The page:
# Solving Vector Problem given Point & Line

I need to find the equation of the plane that contains point $(1,0,0)$ and line $r=(1+\lambda)i + 3j + 2\lambda k$

Plane parallel to $(1,3,0)-(1,0,0)=(0,3,0)$

Plane perpendicular to $(1,0,2)\times (0,3,0) = (6,0,3)$

Then

$r \cdot (2,0,1) = 2$

Try 1

So I first thought to find the normal

$n = (1,0,0) \times (1,0,-2) = (0,2,0)$

Then I have

$r\cdot (0,2,0) = (1,0,0) \cdot (0,2,0)$

$r\cdot (0,2,0) = 0$

Which is wrong?

Try 2

I also tried using the formula ${\bf r}={\bf a}+\lambda{\bf u}+\mu{\bf v}$

$r = (1,0,0) + \lambda (1,0,0) + \mu (1,0,-2)$

Which is wrong too. Why is that?

How can I express the plane in normal form and ${\bf r}={\bf a}+\lambda{\bf u}+\mu{\bf v}$? How do convert between them? And whats wrong my my tries?

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The line is $(1,3,0)+\lambda(1,0,2)$; so it contains $(1,3,0)$, and also contains $(2,3,2)$. The plane contains those two points, and also contains $(1,0,0)$. These three points are not colinear (since $(1,0,0)$ is not on the line); so the vector from $(1,0,0)$ to $(1,3,0)$; and the vector from $(2,3,2)$ to $(1,3,0)$, both lie "on" the plane. These vectors are $$\mathbf{v}=(1,3,0) - (1,0,0) = (0,3,0)$$ and $$\mathbf{w} = (2,3,2) -(1,3,0) = (1, 0, 2).$$ With these two vectors, you can get the normal to the plane by computing $$\mathbf{v}\times\mathbf{w}.$$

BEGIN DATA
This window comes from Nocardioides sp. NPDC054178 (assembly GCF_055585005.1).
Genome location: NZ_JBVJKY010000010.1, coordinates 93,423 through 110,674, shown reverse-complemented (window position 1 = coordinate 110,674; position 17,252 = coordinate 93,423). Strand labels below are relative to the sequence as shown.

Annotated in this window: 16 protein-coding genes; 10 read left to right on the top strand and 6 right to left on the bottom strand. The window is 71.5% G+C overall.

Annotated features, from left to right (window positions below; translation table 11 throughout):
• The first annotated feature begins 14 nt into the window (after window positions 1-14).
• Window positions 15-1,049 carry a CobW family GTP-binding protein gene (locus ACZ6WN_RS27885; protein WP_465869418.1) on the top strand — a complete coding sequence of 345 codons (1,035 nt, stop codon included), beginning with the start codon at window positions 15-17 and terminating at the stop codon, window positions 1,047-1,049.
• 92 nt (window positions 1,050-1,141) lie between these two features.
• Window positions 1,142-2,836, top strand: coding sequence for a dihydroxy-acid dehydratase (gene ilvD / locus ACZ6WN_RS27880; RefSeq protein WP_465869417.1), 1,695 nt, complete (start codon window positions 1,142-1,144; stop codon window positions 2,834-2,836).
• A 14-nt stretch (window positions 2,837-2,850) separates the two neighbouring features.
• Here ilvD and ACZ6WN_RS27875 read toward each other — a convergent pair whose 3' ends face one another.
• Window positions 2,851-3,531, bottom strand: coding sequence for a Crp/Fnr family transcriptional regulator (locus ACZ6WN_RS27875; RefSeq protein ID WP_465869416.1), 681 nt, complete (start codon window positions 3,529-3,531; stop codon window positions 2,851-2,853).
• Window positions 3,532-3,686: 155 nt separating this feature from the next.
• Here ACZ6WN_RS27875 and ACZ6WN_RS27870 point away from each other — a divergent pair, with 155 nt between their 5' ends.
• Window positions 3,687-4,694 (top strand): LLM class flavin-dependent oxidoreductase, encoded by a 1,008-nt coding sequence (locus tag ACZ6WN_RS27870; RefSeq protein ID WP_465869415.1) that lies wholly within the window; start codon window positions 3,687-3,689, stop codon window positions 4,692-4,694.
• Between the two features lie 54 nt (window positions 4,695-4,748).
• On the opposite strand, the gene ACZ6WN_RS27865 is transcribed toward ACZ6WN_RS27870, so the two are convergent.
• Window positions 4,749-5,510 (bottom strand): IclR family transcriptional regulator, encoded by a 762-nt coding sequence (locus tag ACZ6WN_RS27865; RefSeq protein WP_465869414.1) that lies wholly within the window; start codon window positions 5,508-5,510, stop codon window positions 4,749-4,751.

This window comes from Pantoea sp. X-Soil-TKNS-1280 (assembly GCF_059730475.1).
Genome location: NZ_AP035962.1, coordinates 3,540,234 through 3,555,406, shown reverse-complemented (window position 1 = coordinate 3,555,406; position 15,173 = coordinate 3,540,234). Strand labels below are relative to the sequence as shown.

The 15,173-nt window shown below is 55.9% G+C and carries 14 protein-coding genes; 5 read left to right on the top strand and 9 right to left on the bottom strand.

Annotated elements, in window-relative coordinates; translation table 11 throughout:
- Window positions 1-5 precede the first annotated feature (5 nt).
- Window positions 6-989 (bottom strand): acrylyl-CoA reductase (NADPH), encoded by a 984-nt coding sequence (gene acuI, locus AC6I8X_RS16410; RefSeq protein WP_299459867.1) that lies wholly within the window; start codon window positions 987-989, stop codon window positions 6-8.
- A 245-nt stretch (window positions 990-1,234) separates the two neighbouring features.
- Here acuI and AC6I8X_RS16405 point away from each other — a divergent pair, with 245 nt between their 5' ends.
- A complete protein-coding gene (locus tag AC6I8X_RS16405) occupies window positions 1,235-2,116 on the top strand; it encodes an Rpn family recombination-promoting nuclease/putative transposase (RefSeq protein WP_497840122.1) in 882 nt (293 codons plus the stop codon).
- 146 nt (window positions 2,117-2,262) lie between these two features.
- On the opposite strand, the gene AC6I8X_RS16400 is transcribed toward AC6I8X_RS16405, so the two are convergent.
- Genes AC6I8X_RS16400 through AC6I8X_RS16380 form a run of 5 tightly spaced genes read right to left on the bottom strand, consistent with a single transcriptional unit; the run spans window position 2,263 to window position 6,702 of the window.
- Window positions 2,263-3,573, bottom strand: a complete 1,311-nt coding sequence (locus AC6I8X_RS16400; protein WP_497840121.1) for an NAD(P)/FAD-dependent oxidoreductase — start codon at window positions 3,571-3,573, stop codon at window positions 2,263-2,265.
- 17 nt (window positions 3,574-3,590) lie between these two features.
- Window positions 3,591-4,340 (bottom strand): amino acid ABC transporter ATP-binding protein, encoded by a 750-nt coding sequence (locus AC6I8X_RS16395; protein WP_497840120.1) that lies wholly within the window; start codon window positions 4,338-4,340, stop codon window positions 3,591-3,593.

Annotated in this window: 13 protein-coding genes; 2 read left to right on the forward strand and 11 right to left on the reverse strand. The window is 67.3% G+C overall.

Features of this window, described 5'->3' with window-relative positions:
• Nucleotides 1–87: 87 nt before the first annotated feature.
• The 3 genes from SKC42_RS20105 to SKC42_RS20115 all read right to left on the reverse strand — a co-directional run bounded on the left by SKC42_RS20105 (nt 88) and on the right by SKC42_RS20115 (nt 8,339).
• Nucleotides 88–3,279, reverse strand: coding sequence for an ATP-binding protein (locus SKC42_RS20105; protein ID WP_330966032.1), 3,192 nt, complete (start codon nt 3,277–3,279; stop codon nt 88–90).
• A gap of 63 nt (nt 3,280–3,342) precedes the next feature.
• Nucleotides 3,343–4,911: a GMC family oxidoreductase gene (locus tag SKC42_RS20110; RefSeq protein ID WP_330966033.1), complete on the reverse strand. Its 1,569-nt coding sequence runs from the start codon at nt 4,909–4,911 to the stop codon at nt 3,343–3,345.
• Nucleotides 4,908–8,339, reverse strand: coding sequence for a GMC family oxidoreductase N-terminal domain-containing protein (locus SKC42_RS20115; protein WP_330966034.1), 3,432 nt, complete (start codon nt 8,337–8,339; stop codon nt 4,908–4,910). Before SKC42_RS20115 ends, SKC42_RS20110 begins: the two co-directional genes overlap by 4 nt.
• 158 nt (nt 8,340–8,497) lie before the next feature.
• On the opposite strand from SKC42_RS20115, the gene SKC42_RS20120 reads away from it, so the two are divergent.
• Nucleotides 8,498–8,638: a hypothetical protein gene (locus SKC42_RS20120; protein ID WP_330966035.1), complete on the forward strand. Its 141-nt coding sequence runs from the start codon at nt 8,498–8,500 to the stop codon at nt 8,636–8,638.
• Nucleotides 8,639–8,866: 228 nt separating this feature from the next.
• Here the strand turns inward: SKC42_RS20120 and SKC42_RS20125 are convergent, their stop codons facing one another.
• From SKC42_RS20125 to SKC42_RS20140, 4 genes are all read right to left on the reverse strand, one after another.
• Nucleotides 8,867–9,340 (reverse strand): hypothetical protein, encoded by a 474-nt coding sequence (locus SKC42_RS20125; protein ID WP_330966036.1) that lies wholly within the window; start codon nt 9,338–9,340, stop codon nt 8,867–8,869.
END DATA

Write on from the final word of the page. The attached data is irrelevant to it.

Your first method does not work because $(1,0,0)$ does not correspond to a vector "on" the plane, so your $n$ is not the normal of the plane ($(1,0,0)$ points from the origin to a point on the plane, but since the plane does not contain the origin, that vector does not lie "on" the plane, so it cannot help you find the normal).
Your second method does not work because $(1,0,2)$ is not a point on the plane.
I find that if I use $(0,3,0) \times (1,0,-2)$ I get $(-6,0,3)$ instead $6$ should be positive. How do I decide the order in which I compute the solution? –  Jiew Meng Mar 4 '12 at 5:28
@Jiew Meng: You computed wrong: $$(0,3,0)\times(1,0,-2) = \left|\begin{array}{ccr}\mathbf{i}&\mathbf{j}&\mathbf{k}\\0&3&0\\1&0&-2\end{array}‌​\right|=(-6-0)\mathbf{i} -(0-0)\mathbf{j} +(0-3)\mathbf{k} = (-6,0,-3).$$ In general, $\mathbf{v}\times\mathbf{w} = -(\mathbf{w}\times\mathbf{v})$. So it doesn't matter which order you do it in, since $6x+3z=0$ is the same plane as $-6x-3z=0$. –  Arturo Magidin Mar 4 '12 at 5:58